Bundt Binge (baby edition)

I’ve been doing that hyperfixating thing I do and continue to experiment with bundt cakes.  this time it’s  because I bought a pan that makes 12 itty bitty ones. Perfect size for sharing with friends.  It is a Nordicware “brownie bite” pan. The recipe below has only been tested in that type of pan.

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background: baked in a cold pan. foreground: baked in a hot pan. Same batter. WILD.

Here’s my complaint though: what’s so great about the full size bundts I have made is the great almost crunchy outer crust they  get.  And my sense is that the crust develops because that outer layer of batter spends an hour in contact with hot metal.   The tiny bundts bake in 15 minutes – and they’re only every fluffy and spongy.  HOWEVER.  I have a work-around.

This recipe is adapted from Smitten Kitchen, which is in turn adapted from Barefoot Contessa.

Turn on oven to 350. Put your pan in the oven as it heats. Don’t grease the pan or anything, just pop it straight in, empty.

Put the zest of two oranges in your mixer bowl and rub a cup of sugar through it so that the oils are released and the sugar and zest are fully mixed together. Cream a stick of butter into this sugar mix.

Juice one orange. put about 1/8 c OJ in a bowl with a 1/4 cup plus 2 tablespoons full fat plain yogurt, 2 eggs, and a splash of vanilla.

In another bowl, weigh out 195 g (about a cup and a half) of flour, 1/4 tsp baking soda, 1/4 tsp baking powder, 1/2 tsp salt.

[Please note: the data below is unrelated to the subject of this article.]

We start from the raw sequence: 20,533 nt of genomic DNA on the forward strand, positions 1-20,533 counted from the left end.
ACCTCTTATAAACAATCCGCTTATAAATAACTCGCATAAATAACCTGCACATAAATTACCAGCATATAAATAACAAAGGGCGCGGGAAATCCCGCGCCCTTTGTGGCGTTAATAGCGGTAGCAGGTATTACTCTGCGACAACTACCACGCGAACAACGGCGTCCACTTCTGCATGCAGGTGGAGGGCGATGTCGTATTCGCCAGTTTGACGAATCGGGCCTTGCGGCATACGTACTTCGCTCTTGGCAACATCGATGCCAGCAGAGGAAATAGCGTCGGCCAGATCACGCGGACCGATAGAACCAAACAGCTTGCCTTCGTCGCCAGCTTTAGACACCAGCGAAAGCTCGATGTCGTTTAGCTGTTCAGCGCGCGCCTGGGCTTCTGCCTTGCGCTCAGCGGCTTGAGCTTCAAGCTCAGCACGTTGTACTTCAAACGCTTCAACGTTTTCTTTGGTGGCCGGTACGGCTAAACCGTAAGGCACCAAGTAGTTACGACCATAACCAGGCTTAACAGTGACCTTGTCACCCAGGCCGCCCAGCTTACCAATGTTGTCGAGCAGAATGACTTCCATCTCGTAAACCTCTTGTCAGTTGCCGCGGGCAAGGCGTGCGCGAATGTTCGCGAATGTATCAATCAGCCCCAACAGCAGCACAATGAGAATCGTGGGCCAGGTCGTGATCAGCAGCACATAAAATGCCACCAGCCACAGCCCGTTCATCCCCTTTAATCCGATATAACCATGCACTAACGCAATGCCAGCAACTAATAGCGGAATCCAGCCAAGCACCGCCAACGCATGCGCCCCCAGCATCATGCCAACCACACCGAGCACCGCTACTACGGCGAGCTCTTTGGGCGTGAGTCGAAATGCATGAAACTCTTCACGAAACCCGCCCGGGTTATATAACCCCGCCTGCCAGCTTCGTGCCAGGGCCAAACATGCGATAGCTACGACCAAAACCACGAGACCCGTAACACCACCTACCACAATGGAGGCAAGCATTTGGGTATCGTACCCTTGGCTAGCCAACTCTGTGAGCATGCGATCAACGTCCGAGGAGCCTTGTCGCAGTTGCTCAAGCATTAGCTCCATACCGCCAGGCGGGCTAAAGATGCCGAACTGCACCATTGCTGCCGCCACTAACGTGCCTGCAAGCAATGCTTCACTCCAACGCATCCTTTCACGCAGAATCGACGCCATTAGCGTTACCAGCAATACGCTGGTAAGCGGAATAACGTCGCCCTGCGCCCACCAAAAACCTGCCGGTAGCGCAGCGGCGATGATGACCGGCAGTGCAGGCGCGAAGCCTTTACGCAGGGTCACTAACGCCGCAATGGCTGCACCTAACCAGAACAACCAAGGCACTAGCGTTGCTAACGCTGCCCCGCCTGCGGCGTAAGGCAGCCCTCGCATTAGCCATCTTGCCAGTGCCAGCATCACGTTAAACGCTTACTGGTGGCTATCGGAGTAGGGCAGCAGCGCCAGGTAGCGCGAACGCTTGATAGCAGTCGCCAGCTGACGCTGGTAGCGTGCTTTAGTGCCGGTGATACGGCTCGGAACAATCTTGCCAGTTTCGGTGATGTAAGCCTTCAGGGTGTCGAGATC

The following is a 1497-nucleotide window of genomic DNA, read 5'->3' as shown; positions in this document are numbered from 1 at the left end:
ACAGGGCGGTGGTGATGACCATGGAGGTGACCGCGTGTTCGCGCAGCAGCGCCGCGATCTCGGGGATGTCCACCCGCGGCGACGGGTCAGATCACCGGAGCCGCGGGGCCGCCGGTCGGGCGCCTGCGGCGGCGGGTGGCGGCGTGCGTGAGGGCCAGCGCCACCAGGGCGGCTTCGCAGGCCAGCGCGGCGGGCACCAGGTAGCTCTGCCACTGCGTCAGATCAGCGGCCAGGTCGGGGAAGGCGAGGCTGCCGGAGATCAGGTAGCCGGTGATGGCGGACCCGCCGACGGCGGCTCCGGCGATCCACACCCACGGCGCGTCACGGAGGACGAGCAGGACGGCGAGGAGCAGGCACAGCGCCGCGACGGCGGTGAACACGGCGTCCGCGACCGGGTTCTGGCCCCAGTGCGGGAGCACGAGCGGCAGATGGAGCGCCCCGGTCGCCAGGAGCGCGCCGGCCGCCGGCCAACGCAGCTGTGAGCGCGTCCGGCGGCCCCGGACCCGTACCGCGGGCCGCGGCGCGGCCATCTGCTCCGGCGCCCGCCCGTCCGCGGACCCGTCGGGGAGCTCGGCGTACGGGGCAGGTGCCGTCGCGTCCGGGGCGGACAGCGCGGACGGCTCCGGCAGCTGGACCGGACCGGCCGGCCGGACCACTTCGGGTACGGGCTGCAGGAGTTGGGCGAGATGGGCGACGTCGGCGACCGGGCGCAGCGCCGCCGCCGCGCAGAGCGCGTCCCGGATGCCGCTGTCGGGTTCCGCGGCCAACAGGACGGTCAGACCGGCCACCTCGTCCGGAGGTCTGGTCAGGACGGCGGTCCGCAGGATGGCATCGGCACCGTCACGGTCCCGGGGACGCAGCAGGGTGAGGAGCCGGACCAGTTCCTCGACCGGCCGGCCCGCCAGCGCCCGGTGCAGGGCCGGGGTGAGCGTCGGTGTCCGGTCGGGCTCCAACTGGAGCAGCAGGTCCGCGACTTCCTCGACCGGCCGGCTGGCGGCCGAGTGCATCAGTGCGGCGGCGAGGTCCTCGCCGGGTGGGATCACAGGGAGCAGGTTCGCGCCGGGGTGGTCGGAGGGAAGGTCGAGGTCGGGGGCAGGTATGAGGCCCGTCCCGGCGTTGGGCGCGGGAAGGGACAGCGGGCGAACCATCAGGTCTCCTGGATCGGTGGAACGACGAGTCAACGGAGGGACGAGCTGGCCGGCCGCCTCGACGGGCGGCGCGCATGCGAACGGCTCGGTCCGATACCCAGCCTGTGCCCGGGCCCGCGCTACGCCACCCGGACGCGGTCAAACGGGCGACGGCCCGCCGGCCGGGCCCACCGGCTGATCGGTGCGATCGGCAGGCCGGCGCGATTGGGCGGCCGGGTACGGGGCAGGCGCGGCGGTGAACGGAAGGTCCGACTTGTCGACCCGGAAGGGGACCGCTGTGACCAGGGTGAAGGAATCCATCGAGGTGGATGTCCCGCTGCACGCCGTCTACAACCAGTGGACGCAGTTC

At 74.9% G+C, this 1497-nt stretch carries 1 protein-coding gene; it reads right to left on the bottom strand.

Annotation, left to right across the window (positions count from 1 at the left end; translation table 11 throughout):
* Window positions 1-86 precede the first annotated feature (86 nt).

Add the wet ingredients to the creamed butter and mix until combined.  Add dry ingredients in 2 stages, turning mixer on slowly so as not to end up in a cloud of flour.  Mix thoroughly.  Add half a bag of the tiny chocolate chips.

Remove your now-hot pan from the oven. Spray it quickly with baking spray. I am sure that there is some compelling reason that this is a bad idea, but I don’t know what it is.  Spoon batter into pan, filling each cup about 2/3 of the way.  Put in the oven for 15 minutes. My oven is uneven, so I have to rotate the pan halfway through the bake time.

(This amount of batter will make 18 – so a pan and a half. Once I flip the cakes out, I just respray and refill, working quickly while the pan is still hot.  Seems to work fine.)

While the cakes are baking, put the rest of your OJ – which in my case was about a 1/4 cup – in a small saucepan with 1/4 cup sugar.  Cook until sugar is dissolved.

When the cakes are done, invert them onto a wire rack.  While hot, drizzle and brush with the syrup. Once cool, make a ganache and dollop some on the top of each.

I’ve made these both starting with a cold pan and starting with a hot pan.  While they taste nice both ways, the author, along with both Reviewer 1 and Reviewer 2, felt that they were significantly improved with the crustier edge that seems to come from baking in a hot pan.

Bundt Binge

I have baked three Bundt cakes within the past 8 days.  In my defense, I’ve been tinkering with a recipe and trying variations.  Here’s my favorite.

Turn oven to 325 and thoroughly grease a bundt pan.

Cream two room temperature sticks of butter with 2 cups of sugar.  It is not necessary to fully cream, but at least incorporate mostly.

In a bowl, combine 4 eggs, 1 cup Buttermilk, a dash of vanilla and the zest of a lemon. In another bowl, combine 385 g (approx 3 cups) flour, 1 tsp baking powder, 1/2 tsp baking soda, and 1 tsp salt.

Add all of the wet ingredients to the mixer with the butter, start to combine.  Add all the dry stuff.  Mix on medium speed 2-3 minutes or until thoroughly incorporated and smooth.